mapshaper command line program supports essential map making tasks like simplifying shapes, editing attribute data, clipping, erasing, dissolving, filtering and more.
The web UI supports interactive simplification and attribute data editing. There is also a console for running cli commands.
See the project wiki for documentation on using mapshaper.
To suggest improvements, add an issue.
To learn about recent updates, read the changelog.
Command line tool
mapshaper command line program has been used successfully under Mac OS X, Linux and Windows.
The project wiki has an introduction to using the command line tool that includes many simple examples.
For a detailed reference, see the Command Reference.
The web UI works in recent versions of Chrome and Firefox as well as IE 10+. Exporting is not supported in Safari. If you encounter out-of-memory errors using Chrome, try Firefox, which can handle Shapefiles larger than 1GB.
The mapshaper distribution includes the script
mapshaper-gui, which runs mapshaper's web interface locally. You can also visit mapshaper.org to use mapshaper online.
All processing is done in the browser, so your data stays private, even when using the public website.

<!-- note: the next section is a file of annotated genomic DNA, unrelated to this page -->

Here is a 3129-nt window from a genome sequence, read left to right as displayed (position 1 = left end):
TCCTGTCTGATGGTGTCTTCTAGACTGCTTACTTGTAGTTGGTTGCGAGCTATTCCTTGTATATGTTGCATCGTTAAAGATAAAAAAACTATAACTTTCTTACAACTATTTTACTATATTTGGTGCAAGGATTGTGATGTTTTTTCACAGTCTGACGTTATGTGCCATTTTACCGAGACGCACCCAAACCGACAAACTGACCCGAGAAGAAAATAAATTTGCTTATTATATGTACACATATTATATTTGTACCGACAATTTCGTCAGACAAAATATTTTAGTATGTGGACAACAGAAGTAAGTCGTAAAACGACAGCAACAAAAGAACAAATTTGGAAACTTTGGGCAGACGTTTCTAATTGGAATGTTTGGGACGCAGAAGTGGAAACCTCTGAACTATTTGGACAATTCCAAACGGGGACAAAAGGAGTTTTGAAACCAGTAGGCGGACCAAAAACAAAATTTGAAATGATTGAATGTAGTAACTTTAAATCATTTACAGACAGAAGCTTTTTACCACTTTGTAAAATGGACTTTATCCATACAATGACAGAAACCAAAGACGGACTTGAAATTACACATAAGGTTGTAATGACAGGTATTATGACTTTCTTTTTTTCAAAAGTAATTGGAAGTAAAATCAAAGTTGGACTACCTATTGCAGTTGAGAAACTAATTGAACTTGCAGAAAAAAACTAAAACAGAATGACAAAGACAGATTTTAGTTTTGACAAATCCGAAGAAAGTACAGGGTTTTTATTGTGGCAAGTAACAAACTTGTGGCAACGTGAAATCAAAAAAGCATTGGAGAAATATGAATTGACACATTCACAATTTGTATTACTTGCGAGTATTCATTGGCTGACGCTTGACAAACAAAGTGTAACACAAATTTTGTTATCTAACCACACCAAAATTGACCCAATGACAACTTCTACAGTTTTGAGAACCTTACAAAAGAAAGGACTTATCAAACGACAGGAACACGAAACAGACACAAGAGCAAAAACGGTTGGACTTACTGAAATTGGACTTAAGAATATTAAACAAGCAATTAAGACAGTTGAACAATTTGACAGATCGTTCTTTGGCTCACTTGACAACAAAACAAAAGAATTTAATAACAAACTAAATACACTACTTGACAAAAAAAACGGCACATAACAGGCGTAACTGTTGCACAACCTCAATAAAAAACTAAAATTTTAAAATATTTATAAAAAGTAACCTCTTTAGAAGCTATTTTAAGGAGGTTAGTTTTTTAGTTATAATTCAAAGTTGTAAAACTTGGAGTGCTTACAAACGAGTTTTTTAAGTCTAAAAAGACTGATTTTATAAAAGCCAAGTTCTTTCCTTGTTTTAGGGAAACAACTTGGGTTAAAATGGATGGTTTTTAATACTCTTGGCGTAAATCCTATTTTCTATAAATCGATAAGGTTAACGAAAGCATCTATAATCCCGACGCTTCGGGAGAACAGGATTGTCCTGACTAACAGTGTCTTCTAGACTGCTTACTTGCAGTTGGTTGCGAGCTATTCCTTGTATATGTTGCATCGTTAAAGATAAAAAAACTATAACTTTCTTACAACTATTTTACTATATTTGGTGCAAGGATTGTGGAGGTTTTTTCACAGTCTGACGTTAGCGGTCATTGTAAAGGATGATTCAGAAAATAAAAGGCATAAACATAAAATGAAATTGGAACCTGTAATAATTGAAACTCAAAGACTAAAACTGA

Mapshaper requires Node.js.
With Node installed, you can install the latest release version of mapshaper using npm. Install with the "-g" flag to make the executable scripts available systemwide.
npm install -g mapshaper
To install and run the latest development code from github:
git clone email@example.com:mbloch/mapshaper.git cd mapshaper npm install bin/mapshaper # run the command line program bin/mapshaper-gui # use the web UI locally
Building and testing
build script to build both the cli and web UI modules.
npm test in the project directory to run mapshaper's tests.
This software is licensed under MPL 2.0.
According to Mozilla's FAQ, "The MPL's ‘file-level’ copyleft is designed to encourage contributors to share modifications they make to your code, while still allowing them to combine your code with code under other licenses (open or proprietary) with minimal restrictions."
Gregor Aisch, Mike Bostock, Shan Carter and Zhou Yi, for suggesting improvements and general helpfulness.
Mark Harrower, for collaborating on the original MapShaper program at the University of Wisconsin–Madison.